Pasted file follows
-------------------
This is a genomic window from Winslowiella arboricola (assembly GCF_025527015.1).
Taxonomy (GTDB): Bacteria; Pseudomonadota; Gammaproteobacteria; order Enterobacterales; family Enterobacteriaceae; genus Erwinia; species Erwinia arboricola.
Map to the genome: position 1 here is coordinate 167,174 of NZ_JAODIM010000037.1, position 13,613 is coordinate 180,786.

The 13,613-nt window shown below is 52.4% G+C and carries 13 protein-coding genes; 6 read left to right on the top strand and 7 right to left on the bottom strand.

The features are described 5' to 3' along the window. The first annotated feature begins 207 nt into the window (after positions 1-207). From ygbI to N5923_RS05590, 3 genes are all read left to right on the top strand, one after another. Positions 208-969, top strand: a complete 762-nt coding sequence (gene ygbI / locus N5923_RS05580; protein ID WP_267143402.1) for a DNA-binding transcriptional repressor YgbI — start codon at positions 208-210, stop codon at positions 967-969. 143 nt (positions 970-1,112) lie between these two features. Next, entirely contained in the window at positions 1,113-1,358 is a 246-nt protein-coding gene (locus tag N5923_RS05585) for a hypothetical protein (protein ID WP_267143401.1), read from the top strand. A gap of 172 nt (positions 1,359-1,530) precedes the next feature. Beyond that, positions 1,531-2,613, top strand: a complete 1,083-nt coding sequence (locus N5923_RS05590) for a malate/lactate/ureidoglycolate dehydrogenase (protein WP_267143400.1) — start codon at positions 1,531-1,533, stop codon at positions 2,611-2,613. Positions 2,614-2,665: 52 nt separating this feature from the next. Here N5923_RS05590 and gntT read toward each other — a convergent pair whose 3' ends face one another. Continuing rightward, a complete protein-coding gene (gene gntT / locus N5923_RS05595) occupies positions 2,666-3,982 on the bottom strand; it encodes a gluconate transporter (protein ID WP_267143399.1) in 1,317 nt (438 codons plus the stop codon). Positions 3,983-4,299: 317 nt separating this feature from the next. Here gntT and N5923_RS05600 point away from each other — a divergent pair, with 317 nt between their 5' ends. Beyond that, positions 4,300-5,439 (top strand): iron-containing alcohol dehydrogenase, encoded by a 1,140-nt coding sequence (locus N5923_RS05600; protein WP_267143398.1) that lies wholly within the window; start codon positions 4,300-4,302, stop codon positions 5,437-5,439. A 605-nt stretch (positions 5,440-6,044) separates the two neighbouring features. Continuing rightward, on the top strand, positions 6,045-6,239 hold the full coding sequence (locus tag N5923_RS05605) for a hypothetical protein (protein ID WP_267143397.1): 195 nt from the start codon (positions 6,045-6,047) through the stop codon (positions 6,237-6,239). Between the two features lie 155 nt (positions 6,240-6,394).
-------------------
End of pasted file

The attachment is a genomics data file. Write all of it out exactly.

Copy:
This is a genomic window from Winslowiella arboricola (assembly GCF_025527015.1).
Taxonomy (GTDB): Bacteria; Pseudomonadota; Gammaproteobacteria; order Enterobacterales; family Enterobacteriaceae; genus Erwinia; species Erwinia arboricola.
Map to the genome: position 1 here is coordinate 167,174 of NZ_JAODIM010000037.1, position 13,613 is coordinate 180,786.

The 13,613-nt window shown below is 52.4% G+C and carries 13 protein-coding genes; 6 read left to right on the top strand and 7 right to left on the bottom strand.

The features are described 5' to 3' along the window. The first annotated feature begins 207 nt into the window (after positions 1-207). From ygbI to N5923_RS05590, 3 genes are all read left to right on the top strand, one after another. Positions 208-969, top strand: a complete 762-nt coding sequence (gene ygbI / locus N5923_RS05580; protein ID WP_267143402.1) for a DNA-binding transcriptional repressor YgbI — start codon at positions 208-210, stop codon at positions 967-969. 143 nt (positions 970-1,112) lie between these two features. Next, entirely contained in the window at positions 1,113-1,358 is a 246-nt protein-coding gene (locus tag N5923_RS05585) for a hypothetical protein (protein ID WP_267143401.1), read from the top strand. A gap of 172 nt (positions 1,359-1,530) precedes the next feature. Beyond that, positions 1,531-2,613, top strand: a complete 1,083-nt coding sequence (locus N5923_RS05590) for a malate/lactate/ureidoglycolate dehydrogenase (protein WP_267143400.1) — start codon at positions 1,531-1,533, stop codon at positions 2,611-2,613. Positions 2,614-2,665: 52 nt separating this feature from the next. Here N5923_RS05590 and gntT read toward each other — a convergent pair whose 3' ends face one another. Continuing rightward, a complete protein-coding gene (gene gntT / locus N5923_RS05595) occupies positions 2,666-3,982 on the bottom strand; it encodes a gluconate transporter (protein ID WP_267143399.1) in 1,317 nt (438 codons plus the stop codon). Positions 3,983-4,299: 317 nt separating this feature from the next. Here gntT and N5923_RS05600 point away from each other — a divergent pair, with 317 nt between their 5' ends. Beyond that, positions 4,300-5,439 (top strand): iron-containing alcohol dehydrogenase, encoded by a 1,140-nt coding sequence (locus N5923_RS05600; protein WP_267143398.1) that lies wholly within the window; start codon positions 4,300-4,302, stop codon positions 5,437-5,439. A 605-nt stretch (positions 5,440-6,044) separates the two neighbouring features. Continuing rightward, on the top strand, positions 6,045-6,239 hold the full coding sequence (locus tag N5923_RS05605) for a hypothetical protein (protein ID WP_267143397.1): 195 nt from the start codon (positions 6,045-6,047) through the stop codon (positions 6,237-6,239). Between the two features lie 155 nt (positions 6,240-6,394).